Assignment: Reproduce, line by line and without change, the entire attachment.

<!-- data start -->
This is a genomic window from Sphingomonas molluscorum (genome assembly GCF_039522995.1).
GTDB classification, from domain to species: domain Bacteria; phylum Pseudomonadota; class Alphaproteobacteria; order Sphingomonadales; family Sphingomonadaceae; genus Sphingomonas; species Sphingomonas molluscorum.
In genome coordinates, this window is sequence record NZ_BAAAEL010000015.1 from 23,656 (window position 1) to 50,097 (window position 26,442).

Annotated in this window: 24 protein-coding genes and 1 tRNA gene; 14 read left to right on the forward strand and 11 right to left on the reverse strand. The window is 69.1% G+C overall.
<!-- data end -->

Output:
This is a genomic window from Sphingomonas molluscorum (genome assembly GCF_039522995.1).
GTDB classification, from domain to species: domain Bacteria; phylum Pseudomonadota; class Alphaproteobacteria; order Sphingomonadales; family Sphingomonadaceae; genus Sphingomonas; species Sphingomonas molluscorum.
In genome coordinates, this window is sequence record NZ_BAAAEL010000015.1 from 23,656 (window position 1) to 50,097 (window position 26,442).

Annotated in this window: 24 protein-coding genes and 1 tRNA gene; 14 read left to right on the forward strand and 11 right to left on the reverse strand. The window is 69.1% G+C overall.